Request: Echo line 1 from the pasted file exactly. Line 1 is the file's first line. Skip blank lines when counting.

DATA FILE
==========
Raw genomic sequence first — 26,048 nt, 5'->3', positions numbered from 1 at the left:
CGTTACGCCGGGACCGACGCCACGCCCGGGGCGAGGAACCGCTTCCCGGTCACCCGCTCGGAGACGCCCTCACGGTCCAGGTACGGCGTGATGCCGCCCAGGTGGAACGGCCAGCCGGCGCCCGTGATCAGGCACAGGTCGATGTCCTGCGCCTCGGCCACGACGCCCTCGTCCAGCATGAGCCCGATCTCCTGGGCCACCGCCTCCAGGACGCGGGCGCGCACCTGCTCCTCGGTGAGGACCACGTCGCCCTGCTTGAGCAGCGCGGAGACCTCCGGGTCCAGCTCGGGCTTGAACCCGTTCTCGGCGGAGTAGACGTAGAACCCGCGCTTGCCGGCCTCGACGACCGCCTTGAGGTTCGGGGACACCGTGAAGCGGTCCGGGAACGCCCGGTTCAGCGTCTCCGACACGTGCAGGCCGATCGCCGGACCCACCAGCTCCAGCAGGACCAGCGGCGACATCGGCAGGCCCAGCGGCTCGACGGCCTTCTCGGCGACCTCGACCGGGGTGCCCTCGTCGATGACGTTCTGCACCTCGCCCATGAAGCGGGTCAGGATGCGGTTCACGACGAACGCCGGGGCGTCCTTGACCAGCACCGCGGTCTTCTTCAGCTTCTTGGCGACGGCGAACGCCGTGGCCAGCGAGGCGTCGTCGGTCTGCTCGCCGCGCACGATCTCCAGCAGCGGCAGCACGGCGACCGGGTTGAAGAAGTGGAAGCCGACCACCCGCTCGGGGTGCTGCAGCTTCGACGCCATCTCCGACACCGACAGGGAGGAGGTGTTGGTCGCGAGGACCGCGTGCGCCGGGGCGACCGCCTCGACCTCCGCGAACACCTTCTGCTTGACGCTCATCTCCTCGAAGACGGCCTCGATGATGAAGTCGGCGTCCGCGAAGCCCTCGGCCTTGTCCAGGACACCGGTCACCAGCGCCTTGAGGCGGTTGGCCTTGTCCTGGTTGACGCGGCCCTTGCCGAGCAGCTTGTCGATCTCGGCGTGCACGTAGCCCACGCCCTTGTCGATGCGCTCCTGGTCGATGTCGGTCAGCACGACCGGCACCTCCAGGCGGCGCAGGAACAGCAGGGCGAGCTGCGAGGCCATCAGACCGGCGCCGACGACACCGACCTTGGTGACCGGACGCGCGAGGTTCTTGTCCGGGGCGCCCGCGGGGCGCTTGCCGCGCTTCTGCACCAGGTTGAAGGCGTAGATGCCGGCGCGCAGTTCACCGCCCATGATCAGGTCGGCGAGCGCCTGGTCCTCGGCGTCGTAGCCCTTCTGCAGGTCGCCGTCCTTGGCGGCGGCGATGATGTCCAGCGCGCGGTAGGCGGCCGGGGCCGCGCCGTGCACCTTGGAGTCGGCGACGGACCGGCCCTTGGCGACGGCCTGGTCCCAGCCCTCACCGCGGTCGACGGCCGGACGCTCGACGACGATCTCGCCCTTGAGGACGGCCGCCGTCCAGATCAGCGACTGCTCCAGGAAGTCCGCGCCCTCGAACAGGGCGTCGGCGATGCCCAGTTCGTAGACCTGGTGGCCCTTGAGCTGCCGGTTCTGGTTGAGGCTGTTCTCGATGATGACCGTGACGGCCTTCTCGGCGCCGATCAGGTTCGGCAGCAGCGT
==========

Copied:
Raw genomic sequence first — 26,048 nt, 5'->3', positions numbered from 1 at the left: